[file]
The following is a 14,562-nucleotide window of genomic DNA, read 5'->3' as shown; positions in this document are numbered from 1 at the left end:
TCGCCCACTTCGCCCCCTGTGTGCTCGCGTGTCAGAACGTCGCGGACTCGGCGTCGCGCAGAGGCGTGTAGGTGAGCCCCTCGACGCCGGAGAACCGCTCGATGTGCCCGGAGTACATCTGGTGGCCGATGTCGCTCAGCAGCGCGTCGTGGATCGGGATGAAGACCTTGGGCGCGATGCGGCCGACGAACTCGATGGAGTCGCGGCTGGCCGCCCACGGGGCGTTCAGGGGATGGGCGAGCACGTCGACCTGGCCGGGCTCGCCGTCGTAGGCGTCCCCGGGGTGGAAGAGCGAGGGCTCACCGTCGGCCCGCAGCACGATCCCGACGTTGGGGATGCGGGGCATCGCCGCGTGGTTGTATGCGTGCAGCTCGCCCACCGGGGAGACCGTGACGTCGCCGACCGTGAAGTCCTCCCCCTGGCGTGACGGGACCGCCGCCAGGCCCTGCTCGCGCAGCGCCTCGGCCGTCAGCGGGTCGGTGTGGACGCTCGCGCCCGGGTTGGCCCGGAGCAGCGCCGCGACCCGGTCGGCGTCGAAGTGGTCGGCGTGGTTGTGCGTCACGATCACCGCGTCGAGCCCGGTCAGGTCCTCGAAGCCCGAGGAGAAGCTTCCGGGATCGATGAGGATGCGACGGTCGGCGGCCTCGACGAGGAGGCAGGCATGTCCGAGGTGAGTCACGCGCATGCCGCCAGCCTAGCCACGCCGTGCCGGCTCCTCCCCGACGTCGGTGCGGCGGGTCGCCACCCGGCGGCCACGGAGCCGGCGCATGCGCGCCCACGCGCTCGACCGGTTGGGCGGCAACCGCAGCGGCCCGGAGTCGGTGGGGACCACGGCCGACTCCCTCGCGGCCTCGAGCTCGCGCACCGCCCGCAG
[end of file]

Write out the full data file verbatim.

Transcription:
The following is a 14,562-nucleotide window of genomic DNA, read 5'->3' as shown; positions in this document are numbered from 1 at the left end:
TCGCCCACTTCGCCCCCTGTGTGCTCGCGTGTCAGAACGTCGCGGACTCGGCGTCGCGCAGAGGCGTGTAGGTGAGCCCCTCGACGCCGGAGAACCGCTCGATGTGCCCGGAGTACATCTGGTGGCCGATGTCGCTCAGCAGCGCGTCGTGGATCGGGATGAAGACCTTGGGCGCGATGCGGCCGACGAACTCGATGGAGTCGCGGCTGGCCGCCCACGGGGCGTTCAGGGGATGGGCGAGCACGTCGACCTGGCCGGGCTCGCCGTCGTAGGCGTCCCCGGGGTGGAAGAGCGAGGGCTCACCGTCGGCCCGCAGCACGATCCCGACGTTGGGGATGCGGGGCATCGCCGCGTGGTTGTATGCGTGCAGCTCGCCCACCGGGGAGACCGTGACGTCGCCGACCGTGAAGTCCTCCCCCTGGCGTGACGGGACCGCCGCCAGGCCCTGCTCGCGCAGCGCCTCGGCCGTCAGCGGGTCGGTGTGGACGCTCGCGCCCGGGTTGGCCCGGAGCAGCGCCGCGACCCGGTCGGCGTCGAAGTGGTCGGCGTGGTTGTGCGTCACGATCACCGCGTCGAGCCCGGTCAGGTCCTCGAAGCCCGAGGAGAAGCTTCCGGGATCGATGAGGATGCGACGGTCGGCGGCCTCGACGAGGAGGCAGGCATGTCCGAGGTGAGTCACGCGCATGCCGCCAGCCTAGCCACGCCGTGCCGGCTCCTCCCCGACGTCGGTGCGGCGGGTCGCCACCCGGCGGCCACGGAGCCGGCGCATGCGCGCCCACGCGCTCGACCGGTTGGGCGGCAACCGCAGCGGCCCGGAGTCGGTGGGGACCACGGCCGACTCCCTCGCGGCCTCGAGCTCGCGCACCGCCCGCAG